If you’re not familiar with these concepts, allow me to elaborate on their meanings. 

 

According to James A. Banks, author of Cultural Diversity and Education, “It is extremely important, argues the pluralist, for individuals to develop a commitment to their culture and ethnic group, especially if that group is oppressed by more powerful groups within society.  The energies and skills of each member of a culture or ethnic group has a moral obligation to join the liberation struggle.” 

 

In other words, you should not only be permitted to speak in your native tongue, but you should do it with pride, and resist anyone or anything that tells you otherwise.

 

Assimilationists, on the other hand, “believe that strong ethnic attachments are dysfunctional in a modernized civic community.  The assimilationist sees integration as a societal goal in a modernized state, not ethnic segregation or separation.  The assimilationist thinks that the best way to promote the goals of society and to develop commitments to democratic ideals is to promote the full socialization of all individuals and groups into the shared national civic culture.”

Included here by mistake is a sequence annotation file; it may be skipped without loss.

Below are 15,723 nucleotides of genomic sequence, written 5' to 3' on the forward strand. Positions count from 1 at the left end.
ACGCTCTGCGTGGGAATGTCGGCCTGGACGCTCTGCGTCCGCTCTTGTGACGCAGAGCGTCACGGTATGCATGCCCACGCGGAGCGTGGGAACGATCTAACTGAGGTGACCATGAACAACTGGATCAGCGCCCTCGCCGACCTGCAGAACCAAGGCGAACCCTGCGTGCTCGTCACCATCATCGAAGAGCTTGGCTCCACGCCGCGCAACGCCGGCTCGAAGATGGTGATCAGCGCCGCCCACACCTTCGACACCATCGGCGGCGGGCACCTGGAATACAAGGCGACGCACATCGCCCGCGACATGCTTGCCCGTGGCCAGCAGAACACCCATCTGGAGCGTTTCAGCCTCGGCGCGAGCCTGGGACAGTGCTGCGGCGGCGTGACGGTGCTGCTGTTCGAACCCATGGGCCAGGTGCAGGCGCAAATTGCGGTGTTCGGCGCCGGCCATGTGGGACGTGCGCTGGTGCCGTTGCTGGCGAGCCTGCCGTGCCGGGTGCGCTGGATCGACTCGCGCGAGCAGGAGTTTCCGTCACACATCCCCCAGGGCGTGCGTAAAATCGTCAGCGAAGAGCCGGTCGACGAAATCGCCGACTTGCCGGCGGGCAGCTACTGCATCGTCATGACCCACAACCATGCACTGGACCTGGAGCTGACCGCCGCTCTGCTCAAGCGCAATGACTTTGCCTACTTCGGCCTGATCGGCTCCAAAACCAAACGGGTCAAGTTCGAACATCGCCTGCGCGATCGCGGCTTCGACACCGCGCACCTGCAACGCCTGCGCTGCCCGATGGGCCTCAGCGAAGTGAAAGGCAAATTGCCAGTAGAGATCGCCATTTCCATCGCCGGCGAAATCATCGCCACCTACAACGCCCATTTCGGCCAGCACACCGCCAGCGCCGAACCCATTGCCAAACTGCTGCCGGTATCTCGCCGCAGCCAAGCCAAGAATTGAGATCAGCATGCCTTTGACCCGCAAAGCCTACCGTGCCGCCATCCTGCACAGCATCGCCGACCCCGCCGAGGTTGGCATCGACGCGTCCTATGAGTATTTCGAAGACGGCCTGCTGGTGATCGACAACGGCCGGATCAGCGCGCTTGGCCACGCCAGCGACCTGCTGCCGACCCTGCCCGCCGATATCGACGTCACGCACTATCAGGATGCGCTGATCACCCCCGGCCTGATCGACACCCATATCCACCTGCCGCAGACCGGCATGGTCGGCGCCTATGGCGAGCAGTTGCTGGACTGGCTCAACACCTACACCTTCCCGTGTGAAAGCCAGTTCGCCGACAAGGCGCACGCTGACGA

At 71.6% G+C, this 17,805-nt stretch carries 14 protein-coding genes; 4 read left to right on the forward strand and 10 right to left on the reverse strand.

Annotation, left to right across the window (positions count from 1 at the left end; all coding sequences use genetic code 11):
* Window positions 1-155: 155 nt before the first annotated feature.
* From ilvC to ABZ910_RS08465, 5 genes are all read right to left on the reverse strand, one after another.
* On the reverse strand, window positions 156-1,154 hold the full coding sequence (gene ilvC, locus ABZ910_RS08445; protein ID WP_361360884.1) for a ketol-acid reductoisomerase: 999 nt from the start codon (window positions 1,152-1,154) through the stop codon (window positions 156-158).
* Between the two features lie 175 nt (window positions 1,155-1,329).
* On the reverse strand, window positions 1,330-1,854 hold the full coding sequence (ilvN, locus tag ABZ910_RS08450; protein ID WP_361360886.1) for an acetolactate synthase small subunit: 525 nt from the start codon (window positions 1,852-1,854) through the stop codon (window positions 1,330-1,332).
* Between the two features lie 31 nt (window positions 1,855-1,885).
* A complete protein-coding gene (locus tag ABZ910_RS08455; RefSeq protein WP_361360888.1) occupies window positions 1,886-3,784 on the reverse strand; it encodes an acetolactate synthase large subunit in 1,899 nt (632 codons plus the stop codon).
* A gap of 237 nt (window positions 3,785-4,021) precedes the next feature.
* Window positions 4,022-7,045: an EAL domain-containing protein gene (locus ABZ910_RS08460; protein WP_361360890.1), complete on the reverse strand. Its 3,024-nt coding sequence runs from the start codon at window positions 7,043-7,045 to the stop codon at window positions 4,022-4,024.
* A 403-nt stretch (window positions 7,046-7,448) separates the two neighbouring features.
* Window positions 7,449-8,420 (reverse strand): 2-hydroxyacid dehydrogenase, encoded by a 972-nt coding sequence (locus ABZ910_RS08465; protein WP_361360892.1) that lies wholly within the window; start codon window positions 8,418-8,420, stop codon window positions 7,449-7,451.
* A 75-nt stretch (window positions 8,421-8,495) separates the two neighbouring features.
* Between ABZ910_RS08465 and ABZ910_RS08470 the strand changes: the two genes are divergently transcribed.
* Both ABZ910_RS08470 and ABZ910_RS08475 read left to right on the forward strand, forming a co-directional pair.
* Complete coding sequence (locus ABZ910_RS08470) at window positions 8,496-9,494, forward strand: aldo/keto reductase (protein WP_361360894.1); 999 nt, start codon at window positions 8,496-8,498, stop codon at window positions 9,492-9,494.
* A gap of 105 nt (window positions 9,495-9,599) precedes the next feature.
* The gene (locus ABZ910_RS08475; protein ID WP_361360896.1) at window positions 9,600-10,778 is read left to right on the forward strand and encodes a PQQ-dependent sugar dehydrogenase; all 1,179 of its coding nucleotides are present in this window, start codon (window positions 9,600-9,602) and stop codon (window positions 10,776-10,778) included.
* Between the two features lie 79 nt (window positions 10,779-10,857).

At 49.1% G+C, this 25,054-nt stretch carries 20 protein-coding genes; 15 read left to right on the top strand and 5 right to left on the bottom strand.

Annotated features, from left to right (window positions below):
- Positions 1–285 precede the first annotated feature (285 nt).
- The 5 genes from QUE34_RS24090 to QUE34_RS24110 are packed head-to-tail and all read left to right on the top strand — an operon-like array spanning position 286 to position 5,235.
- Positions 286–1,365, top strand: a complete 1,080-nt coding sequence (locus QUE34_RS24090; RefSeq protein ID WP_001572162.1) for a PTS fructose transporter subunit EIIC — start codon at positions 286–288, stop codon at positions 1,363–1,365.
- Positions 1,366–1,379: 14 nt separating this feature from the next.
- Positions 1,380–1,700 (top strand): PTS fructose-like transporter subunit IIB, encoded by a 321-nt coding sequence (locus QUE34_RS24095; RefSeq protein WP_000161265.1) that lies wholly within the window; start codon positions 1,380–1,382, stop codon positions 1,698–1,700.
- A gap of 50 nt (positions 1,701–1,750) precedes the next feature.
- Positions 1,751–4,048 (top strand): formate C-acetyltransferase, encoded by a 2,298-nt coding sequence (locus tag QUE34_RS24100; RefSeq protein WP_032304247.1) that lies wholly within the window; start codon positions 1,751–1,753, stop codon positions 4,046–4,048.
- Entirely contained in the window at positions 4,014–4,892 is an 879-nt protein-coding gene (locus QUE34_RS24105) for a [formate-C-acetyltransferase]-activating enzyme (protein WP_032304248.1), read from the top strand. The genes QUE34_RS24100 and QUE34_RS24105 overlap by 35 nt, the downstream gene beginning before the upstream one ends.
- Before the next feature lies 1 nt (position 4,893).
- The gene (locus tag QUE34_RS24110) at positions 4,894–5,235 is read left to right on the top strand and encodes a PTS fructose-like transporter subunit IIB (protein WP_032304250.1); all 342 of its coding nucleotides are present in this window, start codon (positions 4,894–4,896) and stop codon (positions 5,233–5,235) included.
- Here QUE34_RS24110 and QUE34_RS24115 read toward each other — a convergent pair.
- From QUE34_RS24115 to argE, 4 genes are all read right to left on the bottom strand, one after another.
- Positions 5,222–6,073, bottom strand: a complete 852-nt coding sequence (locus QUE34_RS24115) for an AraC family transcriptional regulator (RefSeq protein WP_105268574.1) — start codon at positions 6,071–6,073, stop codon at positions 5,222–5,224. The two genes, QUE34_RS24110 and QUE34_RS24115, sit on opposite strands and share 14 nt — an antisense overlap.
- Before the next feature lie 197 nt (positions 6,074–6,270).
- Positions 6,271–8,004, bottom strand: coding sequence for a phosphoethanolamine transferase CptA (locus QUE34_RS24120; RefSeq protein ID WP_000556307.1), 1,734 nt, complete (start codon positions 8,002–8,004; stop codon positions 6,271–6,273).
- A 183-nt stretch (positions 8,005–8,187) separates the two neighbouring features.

In other words, This is America.  When ordering, speak English. 

 

In 2009, the debate between cultural pluralism and assimilation isn’t limited to chessesteak shops in South Philly.  America’s schools are jumping into the fray as well.  Educational policy makers and those interested in school reform are battling over ideas and curriculum in regards to multicultural education.  And like the heated debate over Vento’s sign, each camp has a set agenda and interprets research very differently.

 

When it comes to education, the pluralist believes that the cultures of ethnic groups are not deviant or deficient in any way, but are well ordered and highly structured—although different from the dominant culture.   To quote Banks, “Pluralists believe that curriculum should be revised to reflect the cognitive styles, cultural history, and experiences of cultural groups, especially students of color.”